It brought together two of Georgia’s older systems. Started in 1804 as the Savannah Poor House and Hospital, Candler (with 331 beds) was the first hospital in Georgia (and is considered the second longest continuing hospital in the nation). St. Joseph’s (305 beds) origins go back to 1875 when the Sisters of Mercy were contracted to operate the Forest City Marine Hospital.

St. Joe’s is rooted in Catholicism. Candler is Methodist.

“Different styles and cultures, but over time that has mostly grafted, so now it’s like one entity,” says Hinchey, who was CEO at St. Joe’s before being offered the helm of the joint operation.

“There was a frenzy of consolidation in the healthcare arena around the time we did it,” Hinchey recalls. “A rush to find partners in many regional markets, because there was a sense that the pressure was on and it seemed like the thing to do. But many of the systems that came together blew apart later.

“When we were contemplating consolidation, we studied a lot of other merged systems around the country, talked to a lot of CEOs to learn from their lessons. We asked, ‘If you had to do it over again, what would you do differently? What would you do the same?’”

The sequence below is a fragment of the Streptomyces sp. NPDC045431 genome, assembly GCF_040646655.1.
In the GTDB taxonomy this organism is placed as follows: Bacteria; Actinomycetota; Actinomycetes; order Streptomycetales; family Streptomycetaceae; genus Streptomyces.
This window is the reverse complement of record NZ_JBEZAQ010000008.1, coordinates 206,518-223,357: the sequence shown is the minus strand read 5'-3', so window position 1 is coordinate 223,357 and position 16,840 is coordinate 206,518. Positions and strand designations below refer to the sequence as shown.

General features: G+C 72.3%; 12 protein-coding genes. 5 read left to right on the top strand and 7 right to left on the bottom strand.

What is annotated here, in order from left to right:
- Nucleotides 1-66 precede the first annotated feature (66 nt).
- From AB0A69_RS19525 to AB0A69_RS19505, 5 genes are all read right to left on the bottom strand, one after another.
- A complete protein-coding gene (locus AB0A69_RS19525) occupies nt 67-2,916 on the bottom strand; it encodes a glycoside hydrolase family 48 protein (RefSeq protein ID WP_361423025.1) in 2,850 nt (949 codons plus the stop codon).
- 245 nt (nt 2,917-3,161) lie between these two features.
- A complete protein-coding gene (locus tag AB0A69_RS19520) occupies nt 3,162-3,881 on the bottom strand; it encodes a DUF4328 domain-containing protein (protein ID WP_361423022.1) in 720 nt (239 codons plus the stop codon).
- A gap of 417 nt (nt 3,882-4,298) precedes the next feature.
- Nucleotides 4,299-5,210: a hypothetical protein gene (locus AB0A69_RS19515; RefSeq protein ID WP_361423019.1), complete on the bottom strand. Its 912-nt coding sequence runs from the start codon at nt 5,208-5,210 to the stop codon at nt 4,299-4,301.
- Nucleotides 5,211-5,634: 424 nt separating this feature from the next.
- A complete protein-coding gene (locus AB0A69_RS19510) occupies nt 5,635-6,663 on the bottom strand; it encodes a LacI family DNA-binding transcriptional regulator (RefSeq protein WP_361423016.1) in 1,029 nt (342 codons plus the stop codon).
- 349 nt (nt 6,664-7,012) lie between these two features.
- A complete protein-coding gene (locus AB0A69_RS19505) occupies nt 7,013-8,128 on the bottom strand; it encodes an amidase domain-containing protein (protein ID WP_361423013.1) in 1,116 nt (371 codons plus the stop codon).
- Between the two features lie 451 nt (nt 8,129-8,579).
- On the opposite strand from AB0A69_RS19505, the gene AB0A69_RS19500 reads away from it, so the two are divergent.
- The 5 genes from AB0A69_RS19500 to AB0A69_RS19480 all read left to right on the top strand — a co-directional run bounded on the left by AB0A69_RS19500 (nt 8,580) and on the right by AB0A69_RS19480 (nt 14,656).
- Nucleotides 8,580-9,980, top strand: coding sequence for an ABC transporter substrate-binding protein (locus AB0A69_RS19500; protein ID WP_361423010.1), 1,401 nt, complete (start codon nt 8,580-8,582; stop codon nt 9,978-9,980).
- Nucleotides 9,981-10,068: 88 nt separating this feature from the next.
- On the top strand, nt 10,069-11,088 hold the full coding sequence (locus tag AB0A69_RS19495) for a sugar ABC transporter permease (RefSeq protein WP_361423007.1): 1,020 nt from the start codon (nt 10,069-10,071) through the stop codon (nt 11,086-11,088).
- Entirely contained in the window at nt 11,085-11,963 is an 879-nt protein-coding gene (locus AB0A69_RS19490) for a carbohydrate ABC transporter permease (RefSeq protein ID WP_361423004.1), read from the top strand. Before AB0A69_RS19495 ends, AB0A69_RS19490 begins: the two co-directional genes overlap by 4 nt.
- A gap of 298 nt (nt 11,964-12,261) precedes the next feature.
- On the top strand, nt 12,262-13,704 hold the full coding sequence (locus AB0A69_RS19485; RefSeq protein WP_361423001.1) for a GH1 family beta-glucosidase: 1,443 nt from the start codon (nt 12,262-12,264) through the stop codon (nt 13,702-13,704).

SJC celebrated its 14th anniversary as a joint entity in April. The system had total revenue of $439 million in fiscal 2009 and leads the region in primary service market share (52.5 percent in 2008, up from 51.5 percent).

Last year SJC invested strategically in the long term with its acquisition of Savannah Oncology Group, adding to the system’s array of services. SJC also serves, on a contractual basis, as a tertiary care partner for an affiliated network of smaller, primary care hospitals in communities across Southeast Georgia.

Back when the two hospitals were courting, the discussion about economics and business growth didn’t happen until leadership talked about developing a common vision and held meetings strictly for “getting to know one another, getting to trust one another,” Hinchey says. “These are very thorny things, and so important because no matter how diligent you are, there are going to be huge bumps in the road that you didn’t see. If you’re not rooted in some type of relationship, everyone is on pins and needles.

“So we spent time getting to know the trustees at Candler and vice versa. Our merger was governance driven, not CEO driven, not driven by individuals trying to advance their careers.”

It had to make good business sense, though.